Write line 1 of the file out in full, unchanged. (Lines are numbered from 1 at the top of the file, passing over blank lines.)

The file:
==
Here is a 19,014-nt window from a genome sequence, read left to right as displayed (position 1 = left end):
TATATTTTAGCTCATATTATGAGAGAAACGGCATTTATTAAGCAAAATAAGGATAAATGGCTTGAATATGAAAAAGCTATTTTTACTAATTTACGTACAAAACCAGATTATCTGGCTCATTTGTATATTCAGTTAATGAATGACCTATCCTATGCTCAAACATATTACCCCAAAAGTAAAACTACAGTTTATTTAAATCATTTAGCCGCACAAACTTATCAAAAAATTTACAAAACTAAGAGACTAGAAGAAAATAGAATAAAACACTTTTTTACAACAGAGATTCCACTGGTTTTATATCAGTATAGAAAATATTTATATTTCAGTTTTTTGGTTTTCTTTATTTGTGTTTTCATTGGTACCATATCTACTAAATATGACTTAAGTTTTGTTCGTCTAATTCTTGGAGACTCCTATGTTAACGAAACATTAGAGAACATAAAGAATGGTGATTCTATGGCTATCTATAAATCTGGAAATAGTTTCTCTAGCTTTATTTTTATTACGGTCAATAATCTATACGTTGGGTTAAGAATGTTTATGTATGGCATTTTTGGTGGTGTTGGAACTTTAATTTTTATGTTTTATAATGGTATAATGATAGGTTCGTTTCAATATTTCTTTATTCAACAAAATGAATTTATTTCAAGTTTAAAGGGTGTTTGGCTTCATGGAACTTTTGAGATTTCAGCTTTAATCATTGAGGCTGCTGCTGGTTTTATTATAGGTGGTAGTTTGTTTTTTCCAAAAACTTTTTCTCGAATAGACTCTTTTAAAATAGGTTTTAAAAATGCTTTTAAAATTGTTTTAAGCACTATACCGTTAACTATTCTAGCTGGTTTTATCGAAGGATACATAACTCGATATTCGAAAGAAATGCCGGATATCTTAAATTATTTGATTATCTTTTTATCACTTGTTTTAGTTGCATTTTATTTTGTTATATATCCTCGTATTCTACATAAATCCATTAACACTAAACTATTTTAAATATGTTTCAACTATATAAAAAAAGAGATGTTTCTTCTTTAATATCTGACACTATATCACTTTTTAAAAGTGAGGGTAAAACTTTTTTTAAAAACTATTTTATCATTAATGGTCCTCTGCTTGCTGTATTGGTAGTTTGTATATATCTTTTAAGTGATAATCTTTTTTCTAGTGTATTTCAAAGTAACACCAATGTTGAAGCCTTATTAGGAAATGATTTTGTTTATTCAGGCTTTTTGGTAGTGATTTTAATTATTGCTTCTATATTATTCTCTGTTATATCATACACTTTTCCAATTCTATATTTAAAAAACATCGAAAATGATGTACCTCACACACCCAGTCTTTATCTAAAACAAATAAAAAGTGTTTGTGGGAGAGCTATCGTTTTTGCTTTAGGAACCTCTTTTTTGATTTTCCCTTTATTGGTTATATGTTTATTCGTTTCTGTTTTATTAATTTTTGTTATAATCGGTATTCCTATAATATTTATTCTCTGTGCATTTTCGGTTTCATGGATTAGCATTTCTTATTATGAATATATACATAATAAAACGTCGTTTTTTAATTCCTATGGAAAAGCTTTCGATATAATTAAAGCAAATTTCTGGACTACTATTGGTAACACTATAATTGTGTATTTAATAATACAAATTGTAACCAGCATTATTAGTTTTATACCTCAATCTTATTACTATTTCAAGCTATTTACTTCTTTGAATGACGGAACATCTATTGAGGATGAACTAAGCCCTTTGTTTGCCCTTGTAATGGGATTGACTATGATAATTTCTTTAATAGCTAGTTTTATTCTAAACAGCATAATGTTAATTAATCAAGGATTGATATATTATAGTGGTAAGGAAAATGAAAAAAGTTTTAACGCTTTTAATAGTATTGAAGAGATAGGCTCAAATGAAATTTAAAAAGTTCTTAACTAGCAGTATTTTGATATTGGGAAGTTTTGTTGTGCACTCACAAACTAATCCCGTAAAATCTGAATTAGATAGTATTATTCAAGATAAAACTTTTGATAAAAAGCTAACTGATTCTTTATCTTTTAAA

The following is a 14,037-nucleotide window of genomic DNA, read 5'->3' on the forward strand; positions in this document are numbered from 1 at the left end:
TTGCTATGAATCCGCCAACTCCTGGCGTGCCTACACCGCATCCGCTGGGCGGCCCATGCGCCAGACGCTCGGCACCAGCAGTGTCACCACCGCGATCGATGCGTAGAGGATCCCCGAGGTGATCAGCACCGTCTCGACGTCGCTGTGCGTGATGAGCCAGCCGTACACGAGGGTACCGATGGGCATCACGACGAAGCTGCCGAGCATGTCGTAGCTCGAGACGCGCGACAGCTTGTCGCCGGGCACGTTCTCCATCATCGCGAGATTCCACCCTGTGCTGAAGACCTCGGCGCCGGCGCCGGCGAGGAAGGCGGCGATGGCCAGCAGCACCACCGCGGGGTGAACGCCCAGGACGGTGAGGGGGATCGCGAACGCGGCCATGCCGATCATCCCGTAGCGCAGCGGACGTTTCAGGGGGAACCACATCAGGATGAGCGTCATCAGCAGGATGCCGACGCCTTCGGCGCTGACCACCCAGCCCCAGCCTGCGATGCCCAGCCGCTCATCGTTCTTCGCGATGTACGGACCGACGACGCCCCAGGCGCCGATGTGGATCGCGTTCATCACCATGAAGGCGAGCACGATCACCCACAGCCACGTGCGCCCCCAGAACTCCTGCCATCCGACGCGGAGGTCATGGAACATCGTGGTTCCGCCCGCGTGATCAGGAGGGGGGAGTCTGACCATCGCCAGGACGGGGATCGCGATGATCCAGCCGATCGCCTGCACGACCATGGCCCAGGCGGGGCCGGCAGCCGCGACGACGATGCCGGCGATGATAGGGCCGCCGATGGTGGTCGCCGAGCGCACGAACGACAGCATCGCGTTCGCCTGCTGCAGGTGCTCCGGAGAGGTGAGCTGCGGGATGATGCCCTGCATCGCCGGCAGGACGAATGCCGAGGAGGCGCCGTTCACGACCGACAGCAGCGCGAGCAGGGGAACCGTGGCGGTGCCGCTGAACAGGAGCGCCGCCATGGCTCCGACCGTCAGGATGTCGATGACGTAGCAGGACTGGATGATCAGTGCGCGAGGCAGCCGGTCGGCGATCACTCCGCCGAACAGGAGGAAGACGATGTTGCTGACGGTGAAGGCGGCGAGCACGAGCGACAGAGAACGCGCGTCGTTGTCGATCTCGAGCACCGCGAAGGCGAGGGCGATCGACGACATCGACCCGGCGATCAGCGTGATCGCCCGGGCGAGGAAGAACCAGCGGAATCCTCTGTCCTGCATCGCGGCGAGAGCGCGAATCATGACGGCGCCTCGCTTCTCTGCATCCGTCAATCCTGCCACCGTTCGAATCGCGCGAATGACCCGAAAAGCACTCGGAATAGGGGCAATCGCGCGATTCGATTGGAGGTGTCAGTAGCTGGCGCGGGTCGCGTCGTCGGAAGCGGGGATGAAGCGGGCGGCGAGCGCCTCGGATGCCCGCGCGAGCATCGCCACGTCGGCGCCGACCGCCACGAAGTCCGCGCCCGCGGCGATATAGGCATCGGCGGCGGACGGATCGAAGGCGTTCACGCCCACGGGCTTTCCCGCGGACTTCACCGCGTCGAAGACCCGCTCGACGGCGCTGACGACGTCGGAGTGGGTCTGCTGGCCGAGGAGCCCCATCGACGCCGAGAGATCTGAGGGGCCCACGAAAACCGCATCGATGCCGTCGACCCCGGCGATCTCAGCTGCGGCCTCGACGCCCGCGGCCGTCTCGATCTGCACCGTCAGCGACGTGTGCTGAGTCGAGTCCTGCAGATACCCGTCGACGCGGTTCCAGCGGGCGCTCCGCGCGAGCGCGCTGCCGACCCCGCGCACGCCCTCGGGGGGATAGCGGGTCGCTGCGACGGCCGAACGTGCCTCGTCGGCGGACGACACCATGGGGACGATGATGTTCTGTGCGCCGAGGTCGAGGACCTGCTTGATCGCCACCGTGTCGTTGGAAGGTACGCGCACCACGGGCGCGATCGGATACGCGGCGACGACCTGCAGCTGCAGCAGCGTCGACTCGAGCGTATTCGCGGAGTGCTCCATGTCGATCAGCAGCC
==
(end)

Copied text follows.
Here is a 19,014-nt window from a genome sequence, read left to right as displayed (position 1 = left end):